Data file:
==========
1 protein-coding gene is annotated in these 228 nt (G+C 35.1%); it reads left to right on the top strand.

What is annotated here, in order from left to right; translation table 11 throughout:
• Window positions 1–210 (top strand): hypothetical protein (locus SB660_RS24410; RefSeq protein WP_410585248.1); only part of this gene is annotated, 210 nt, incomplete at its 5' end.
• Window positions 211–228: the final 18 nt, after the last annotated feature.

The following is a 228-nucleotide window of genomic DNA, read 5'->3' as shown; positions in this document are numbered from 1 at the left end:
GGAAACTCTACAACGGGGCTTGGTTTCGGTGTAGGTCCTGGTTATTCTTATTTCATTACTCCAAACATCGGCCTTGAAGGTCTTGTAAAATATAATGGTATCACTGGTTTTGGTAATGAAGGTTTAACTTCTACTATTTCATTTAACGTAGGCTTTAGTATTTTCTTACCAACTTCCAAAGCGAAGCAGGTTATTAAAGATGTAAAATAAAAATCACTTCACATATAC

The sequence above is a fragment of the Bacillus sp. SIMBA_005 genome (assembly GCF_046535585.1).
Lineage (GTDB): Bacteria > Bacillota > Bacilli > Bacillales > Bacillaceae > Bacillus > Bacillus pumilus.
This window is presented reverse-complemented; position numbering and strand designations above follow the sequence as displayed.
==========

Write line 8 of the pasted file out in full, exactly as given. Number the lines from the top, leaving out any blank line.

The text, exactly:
Lineage (GTDB): Bacteria > Bacillota > Bacilli > Bacillales > Bacillaceae > Bacillus > Bacillus pumilus.